I feel like if The Golden Child were to have aired on Comedy Central during my childhood I would have come away with very fond memories of it. It had all the things that I loved as a kid: the occasional joke, some mystical shit, and interesting exotic settings. It’s like a really shitty Indiana Jones… except my child brain wouldn’t have recognized the “shitty” part and would have just thought it was “like Indiana Jones.” Unfortunately that’s really the only particularly good thing about it: that I might have liked it as a child. Even the things I would have liked are things that my adult brain recognizes as being incredibly strange. These include a surreal dream sequence, an opening montage that better fit a music video than an actual film, monster-human characters straight out of Masters of the Universe, and a part-animated finale. Just weird shit. The weirdest thing though is a scene where the main villain totally flubs a line and they chose to leave it in the film. I couldn’t tell why. It’s not even a funny flub. He just stumbles over a line and they kept it in. It’s a BMysTery that will probably never be solved: why is there a blooper left in the final cut of The Golden Child. The world will never know. Funny enough I don’t think all the weird stuff even sunk the film at the time (it was the 80s after all). I think it just wasn’t that funny. It reads as one of those films that had a serious script with random [Eddie Improvises] notes throughout. Like Beverly Hills III. Just hope that a not funny movie can be made funny enough… and it wasn’t.
Settings 101! Settings 101! It’s become a staple of the first part of the email (along with Audio Sklog-entary, when applicable) to the point where it really isn’t even a game at this point. It’s simply part of life. The Golden Child was pretty sweet for Settings. Not really because the main setting was super important, but rather because the secondary locations (Nepal and Tibet) are rare enough that this would fit nicely into an international mapl.de.map (whenever we choose to start that). As for the main location, it was established in quick order that Eddie Murphy lives and operates in Los Angeles. How do we know? In the opening of the film there is a crazytown montage of Murphy carousing around LA. There are flashes of major landmarks (Pink’s, Randy’s Donuts, and a triple take of the Hollywood sign), along with mentions of Hollywood, California license plates, and LA addresses. Also Eddie Murphy works closely with the LAPD. Basically there is as much conversing about LA as a setting as possible, without explicitly acknowledging the setting to the audience directly. On top of this, there is nothing about the setting that makes it important to the film. Could have very easily been San Fran and nothing really would have changed. I believe this is a clear C+ film, and I love it for it.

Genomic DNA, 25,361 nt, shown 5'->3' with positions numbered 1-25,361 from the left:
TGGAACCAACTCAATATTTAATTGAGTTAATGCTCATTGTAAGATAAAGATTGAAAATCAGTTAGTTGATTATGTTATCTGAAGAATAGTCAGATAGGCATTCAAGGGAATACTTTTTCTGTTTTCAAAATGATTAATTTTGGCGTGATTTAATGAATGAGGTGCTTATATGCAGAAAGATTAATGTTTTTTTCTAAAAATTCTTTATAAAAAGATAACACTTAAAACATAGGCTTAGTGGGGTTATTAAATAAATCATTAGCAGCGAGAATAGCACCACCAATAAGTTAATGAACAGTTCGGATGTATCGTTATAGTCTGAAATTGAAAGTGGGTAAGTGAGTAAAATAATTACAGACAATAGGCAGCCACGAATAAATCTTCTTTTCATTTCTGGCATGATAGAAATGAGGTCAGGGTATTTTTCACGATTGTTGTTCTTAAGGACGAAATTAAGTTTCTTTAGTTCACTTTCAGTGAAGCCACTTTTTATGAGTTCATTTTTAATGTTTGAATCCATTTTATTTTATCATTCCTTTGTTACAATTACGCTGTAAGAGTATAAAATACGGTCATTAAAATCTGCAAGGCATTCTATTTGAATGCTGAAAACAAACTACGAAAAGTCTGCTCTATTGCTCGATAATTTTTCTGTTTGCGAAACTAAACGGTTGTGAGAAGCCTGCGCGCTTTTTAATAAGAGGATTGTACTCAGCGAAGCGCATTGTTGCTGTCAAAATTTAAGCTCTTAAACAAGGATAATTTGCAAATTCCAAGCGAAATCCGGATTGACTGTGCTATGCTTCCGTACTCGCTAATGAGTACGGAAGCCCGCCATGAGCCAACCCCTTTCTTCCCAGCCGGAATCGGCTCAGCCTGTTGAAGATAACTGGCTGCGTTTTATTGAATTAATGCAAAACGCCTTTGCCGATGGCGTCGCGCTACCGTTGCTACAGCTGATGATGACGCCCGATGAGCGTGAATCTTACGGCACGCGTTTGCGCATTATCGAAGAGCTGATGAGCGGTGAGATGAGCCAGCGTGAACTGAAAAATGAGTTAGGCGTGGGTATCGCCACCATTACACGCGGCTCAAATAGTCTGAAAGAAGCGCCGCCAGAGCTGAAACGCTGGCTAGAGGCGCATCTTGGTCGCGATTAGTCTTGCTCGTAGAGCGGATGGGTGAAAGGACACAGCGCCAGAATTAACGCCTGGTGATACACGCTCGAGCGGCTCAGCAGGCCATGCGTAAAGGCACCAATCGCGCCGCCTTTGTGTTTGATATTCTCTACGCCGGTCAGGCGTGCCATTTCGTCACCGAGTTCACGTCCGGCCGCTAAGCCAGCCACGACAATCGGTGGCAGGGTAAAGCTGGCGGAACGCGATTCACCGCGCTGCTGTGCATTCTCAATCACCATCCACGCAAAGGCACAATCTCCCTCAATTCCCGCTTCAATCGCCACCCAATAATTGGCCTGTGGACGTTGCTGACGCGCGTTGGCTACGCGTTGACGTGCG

‘Ello everyone! The Golden Child? More like Cold and Mild! Amirite? Because I mean … this movie is weird. Like just … let’s get into it.
- The Good – 80’s Murphy is charming in almost any circumstance. He is incredibly charming in this movie. The storyline is vaguely interesting, especially how they go hard sci fi / fantasy throughout.
- The Bad – The movie is boring. It also just kind of meanders around. And bar none this is one of the worst endings to a movie in the history of BMT. Spoiler Alert! Murphy’s love interest dies and everyone is just like “go get the Golden Child, he can cure her”. So he’s like “okay” then drives around LA for like 10 minutes, see a Tibetan bird, and is like sweet. Upon arriving at the hideout he then just kind of scoops the kid up and the bad guy becomes a stop-motion animated demon and just kind of pesters them on their drive to save the lady. It was nonsense and kind of ruined a somewhat pleasant if boring diversion otherwise.
- The BMT – It is kind of strange to me that this is so crazy derided among critics. A BOMB Leonard? Really? Not even the Murphy charm adds a little half star there? It seems like they were aiming at Beverly Hills Buddha or something along those lines, where a ton of the humor is just Murphy using his street wiles in a fish out of water type situation. And I can appreciate it. I could see myself using the endings in bad movie examples going forward, but to me it was below average for BMT as a whole. It is just boring, not bad in any tangible way.
I’m going to introduce a new series to the email that, like Jamie’s Settings 101, can be done each time. This I’m calling Sklog-trospective. Basically I record a thought before the film, something I was particularly interested in from the last preview, and then explain it and any thoughts in the recap. This time what I was particularly interested in was the director of The Golden Child, Michael Ritchie. The Golden Child was interesting because of its success and large budget to an extent, but I personally found the director to be an enigma. Critics specifically mention how scattershot his directing choices are. He goes from weird niche horror, to pageant mockumentary, to the Fletch series. He worked consistently, but only really met with middling success. It is a strange story, one that I couldn’t quite cut through in my research. After watching the film … the man is an experimentalist at heart. The beginning to The Golden Child is a sight to behold. A frenetic portrayal of LA mixed with repeated clips of Murphy laughing or putting up signs or ogling ladies. And it was a precursor to the film. Stop motion animation is used twice. A very strange dream sequence introduces Murphy to the bad guys. The entire movie kind of makes no sense and is barely held together by Murphy’s improvisation alone. The direction in this film is a major issue, and it only makes me more fascinated by Ritchie. I’ve seen almost none of his films, but I might have to check out a few others just to see what they are like.